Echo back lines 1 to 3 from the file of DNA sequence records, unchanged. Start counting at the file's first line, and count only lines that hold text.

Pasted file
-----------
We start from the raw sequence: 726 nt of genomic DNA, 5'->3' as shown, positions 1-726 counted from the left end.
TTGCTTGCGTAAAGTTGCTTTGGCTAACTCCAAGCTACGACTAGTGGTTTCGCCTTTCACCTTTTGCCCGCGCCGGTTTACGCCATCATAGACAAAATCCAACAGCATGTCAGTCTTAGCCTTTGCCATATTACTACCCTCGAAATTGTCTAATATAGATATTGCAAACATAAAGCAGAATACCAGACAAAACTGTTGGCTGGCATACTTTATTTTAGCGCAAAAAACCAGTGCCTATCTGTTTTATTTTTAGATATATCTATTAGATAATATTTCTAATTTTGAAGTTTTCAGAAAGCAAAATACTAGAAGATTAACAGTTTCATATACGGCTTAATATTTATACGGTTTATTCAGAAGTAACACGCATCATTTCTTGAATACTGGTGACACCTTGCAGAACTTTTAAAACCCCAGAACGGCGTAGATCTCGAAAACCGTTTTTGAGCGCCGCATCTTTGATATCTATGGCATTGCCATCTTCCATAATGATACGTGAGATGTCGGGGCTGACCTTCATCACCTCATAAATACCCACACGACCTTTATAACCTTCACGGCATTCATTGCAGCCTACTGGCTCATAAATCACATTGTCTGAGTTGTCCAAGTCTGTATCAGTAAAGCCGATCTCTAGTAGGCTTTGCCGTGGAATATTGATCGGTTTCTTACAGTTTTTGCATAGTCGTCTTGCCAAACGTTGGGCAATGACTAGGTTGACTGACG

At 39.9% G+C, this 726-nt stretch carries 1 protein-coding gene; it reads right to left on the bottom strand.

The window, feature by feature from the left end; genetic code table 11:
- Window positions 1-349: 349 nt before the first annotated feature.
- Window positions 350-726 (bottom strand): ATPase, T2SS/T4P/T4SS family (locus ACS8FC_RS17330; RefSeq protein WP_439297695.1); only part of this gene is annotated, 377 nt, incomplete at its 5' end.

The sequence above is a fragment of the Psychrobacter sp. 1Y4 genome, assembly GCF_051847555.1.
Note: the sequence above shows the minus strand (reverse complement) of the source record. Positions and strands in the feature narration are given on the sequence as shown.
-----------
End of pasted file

We start from the raw sequence: 726 nt of genomic DNA, 5'->3' as shown, positions 1-726 counted from the left end.
TTGCTTGCGTAAAGTTGCTTTGGCTAACTCCAAGCTACGACTAGTGGTTTCGCCTTTCACCTTTTGCCCGCGCCGGTTTACGCCATCATAGACAAAATCCAACAGCATGTCAGTCTTAGCCTTTGCCATATTACTACCCTCGAAATTGTCTAATATAGATATTGCAAACATAAAGCAGAATACCAGACAAAACTGTTGGCTGGCATACTTTATTTTAGCGCAAAAAACCAGTGCCTATCTGTTTTATTTTTAGATATATCTATTAGATAATATTTCTAATTTTGAAGTTTTCAGAAAGCAAAATACTAGAAGATTAACAGTTTCATATACGGCTTAATATTTATACGGTTTATTCAGAAGTAACACGCATCATTTCTTGAATACTGGTGACACCTTGCAGAACTTTTAAAACCCCAGAACGGCGTAGATCTCGAAAACCGTTTTTGAGCGCCGCATCTTTGATATCTATGGCATTGCCATCTTCCATAATGATACGTGAGATGTCGGGGCTGACCTTCATCACCTCATAAATACCCACACGACCTTTATAACCTTCACGGCATTCATTGCAGCCTACTGGCTCATAAATCACATTGTCTGAGTTGTCCAAGTCTGTATCAGTAAAGCCGATCTCTAGTAGGCTTTGCCGTGGAATATTGATCGGTTTCTTACAGTTTTTGCATAGTCGTCTTGCCAAACGTTGGGCAATGACTAGGTTGACTGACG

At 39.9% G+C, this 726-nt stretch carries 1 protein-coding gene; it reads right to left on the bottom strand.